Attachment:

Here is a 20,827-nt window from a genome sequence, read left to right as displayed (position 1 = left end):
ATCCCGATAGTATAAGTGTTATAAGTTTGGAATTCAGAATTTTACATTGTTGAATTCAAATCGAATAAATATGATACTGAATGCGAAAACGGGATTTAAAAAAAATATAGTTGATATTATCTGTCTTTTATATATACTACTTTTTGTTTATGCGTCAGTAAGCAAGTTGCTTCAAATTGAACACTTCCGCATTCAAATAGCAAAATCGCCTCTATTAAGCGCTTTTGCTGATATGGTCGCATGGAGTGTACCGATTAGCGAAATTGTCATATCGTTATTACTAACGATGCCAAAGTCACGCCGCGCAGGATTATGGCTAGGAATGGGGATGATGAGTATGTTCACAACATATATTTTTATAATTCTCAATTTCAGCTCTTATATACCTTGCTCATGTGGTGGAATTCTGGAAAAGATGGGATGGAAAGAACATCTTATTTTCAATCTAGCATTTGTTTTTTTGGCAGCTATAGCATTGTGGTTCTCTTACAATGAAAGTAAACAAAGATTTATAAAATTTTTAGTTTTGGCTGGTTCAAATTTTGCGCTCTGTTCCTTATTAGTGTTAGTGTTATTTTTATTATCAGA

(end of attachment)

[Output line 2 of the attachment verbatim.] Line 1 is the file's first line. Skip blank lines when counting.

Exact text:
ATCCCGATAGTATAAGTGTTATAAGTTTGGAATTCAGAATTTTACATTGTTGAATTCAAATCGAATAAATATGATACTGAATGCGAAAACGGGATTTAAAAAAAATATAGTTGATATTATCTGTCTTTTATATATACTACTTTTTGTTTATGCGTCAGTAAGCAAGTTGCTTCAAATTGAACACTTCCGCATTCAAATAGCAAAATCGCCTCTATTAAGCGCTTTTGCTGATATGGTCGCATGGAGTGTACCGATTAGCGAAATTGTCATATCGTTATTACTAACGATGCCAAAGTCACGCCGCGCAGGATTATGGCTAGGAATGGGGATGATGAGTATGTTCACAACATATATTTTTATAATTCTCAATTTCAGCTCTTATATACCTTGCTCATGTGGTGGAATTCTGGAAAAGATGGGATGGAAAGAACATCTTATTTTCAATCTAGCATTTGTTTTTTTGGCAGCTATAGCATTGTGGTTCTCTTACAATGAAAGTAAACAAAGATTTATAAAATTTTTAGTTTTGGCTGGTTCAAATTTTGCGCTCTGTTCCTTATTAGTGTTAGTGTTATTTTTATTATCAGA